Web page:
monday, july 14, 2008
NashvilleLudwig Wittgenstein once claimed that a serious and good philosophical work could be written consisting entirely of jokes. While the Austrian logician he made the claim to in order to highlight a specific point about language, it turns out the sentiment applies quite well to film.
Witness Robert Altman's 1975 masterpiece, Nashville. On one level it is a hysterical skewering of a type of cloistered regionalism and the eccentric oddities that it produces. But on another level it's a satirical exegesis about America as a whole and never more serious as when it's pulling your leg.
The movie packs the stories of two-dozen characters in Nashville, Tennessee just prior to a 1976 presidential primary. Given its setting pretty much every tale revolves around music and the industry of making it to some degree.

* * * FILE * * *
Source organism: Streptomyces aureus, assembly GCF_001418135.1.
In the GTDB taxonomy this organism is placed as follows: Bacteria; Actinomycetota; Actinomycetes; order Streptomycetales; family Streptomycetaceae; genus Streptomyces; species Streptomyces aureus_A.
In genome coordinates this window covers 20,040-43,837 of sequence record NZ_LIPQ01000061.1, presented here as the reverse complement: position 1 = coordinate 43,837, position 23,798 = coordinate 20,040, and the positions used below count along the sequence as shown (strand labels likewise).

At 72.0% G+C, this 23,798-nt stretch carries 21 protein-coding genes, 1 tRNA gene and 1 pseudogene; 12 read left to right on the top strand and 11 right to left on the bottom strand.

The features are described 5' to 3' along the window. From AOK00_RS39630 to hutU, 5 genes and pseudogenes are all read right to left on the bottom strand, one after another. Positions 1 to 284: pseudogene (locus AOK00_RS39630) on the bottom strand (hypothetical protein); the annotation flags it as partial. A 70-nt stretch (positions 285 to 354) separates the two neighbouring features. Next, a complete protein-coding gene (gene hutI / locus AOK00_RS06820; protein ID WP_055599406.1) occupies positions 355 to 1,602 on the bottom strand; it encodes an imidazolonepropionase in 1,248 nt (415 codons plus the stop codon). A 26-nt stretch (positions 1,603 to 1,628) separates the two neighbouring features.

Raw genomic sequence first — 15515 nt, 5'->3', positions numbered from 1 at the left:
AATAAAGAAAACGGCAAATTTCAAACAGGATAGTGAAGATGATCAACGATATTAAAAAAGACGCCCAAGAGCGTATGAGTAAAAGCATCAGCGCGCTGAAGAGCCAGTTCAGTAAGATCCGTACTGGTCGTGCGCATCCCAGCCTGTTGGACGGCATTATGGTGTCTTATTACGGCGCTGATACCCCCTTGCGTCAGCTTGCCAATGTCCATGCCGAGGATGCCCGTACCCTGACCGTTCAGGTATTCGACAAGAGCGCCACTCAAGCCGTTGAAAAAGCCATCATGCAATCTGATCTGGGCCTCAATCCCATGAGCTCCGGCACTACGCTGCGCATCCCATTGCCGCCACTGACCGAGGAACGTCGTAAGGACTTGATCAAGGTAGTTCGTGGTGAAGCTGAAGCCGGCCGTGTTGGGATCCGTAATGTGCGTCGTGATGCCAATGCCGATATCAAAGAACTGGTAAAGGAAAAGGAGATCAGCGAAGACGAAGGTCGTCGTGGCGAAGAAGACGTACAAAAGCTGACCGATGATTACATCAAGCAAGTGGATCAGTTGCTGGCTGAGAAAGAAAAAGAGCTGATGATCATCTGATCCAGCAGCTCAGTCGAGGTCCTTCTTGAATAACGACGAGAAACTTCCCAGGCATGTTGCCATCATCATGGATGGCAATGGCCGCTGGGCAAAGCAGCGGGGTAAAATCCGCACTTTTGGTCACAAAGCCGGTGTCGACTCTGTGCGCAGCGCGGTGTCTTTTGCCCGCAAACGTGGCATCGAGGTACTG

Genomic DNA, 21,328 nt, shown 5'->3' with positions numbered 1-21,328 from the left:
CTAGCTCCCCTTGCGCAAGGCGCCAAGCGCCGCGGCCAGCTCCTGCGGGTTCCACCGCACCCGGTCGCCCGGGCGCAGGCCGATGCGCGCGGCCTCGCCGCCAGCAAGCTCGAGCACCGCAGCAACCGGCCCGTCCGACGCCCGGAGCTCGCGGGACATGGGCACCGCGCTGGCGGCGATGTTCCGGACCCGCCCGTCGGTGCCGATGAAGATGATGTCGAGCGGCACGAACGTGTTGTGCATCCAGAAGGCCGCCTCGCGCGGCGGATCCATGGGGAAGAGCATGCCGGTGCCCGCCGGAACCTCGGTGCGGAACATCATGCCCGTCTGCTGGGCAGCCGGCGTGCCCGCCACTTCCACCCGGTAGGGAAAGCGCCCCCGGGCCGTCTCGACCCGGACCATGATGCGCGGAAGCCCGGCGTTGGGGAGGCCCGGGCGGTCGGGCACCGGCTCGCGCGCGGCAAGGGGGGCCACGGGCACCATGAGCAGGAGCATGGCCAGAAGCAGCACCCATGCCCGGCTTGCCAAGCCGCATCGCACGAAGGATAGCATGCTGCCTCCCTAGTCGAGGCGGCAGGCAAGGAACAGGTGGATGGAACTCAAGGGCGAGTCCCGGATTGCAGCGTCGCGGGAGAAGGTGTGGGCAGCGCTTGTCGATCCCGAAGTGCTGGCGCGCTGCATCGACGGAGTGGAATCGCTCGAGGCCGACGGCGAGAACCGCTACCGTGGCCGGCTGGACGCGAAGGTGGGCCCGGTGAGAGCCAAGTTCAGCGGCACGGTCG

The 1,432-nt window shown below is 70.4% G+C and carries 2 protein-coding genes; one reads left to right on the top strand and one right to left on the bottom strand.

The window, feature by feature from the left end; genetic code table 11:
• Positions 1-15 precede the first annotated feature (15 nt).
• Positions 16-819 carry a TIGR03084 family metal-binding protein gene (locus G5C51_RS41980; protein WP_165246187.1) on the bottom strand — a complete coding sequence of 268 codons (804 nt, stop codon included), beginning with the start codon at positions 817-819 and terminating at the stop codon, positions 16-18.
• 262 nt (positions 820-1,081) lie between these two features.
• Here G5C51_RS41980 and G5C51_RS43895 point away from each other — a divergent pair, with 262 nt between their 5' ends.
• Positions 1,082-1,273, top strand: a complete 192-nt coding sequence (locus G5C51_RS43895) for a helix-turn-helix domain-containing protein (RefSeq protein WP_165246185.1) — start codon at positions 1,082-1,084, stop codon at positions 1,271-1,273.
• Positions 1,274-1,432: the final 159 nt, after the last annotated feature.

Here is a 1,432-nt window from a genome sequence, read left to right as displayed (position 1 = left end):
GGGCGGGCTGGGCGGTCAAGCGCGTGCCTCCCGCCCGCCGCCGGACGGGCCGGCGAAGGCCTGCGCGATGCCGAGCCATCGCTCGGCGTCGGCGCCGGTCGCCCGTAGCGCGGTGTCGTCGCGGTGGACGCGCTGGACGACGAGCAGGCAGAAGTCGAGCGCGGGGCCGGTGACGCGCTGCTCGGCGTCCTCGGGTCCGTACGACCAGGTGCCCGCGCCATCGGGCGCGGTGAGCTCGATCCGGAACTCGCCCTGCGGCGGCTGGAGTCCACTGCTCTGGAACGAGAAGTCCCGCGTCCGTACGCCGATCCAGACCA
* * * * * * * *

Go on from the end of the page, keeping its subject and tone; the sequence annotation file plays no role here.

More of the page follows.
The scenes throughout Nashville are set at concerts, in bars and clubs where music is the central focus. Or the action occurs at get-togethers - both planned and unplanned - of the people whose lives are permeated by music. Throughout the entire drama the recorded voice of an upstart candidate, Hal Philip Walker, constantly intrudes
Nashville catches the country as the optimism of the sixties has given way to the hedonism of the seventies - a transition that is reflected in the shift in musical styles between the decades. Altman's masterstroke was in realizing both the music industry and politics are infatuated with the idea of creating the sensation of connections on a large scale - the idea that the song or the message is one that the listener feels is sincere and meaningful regardless of whether there is any substance to it at all.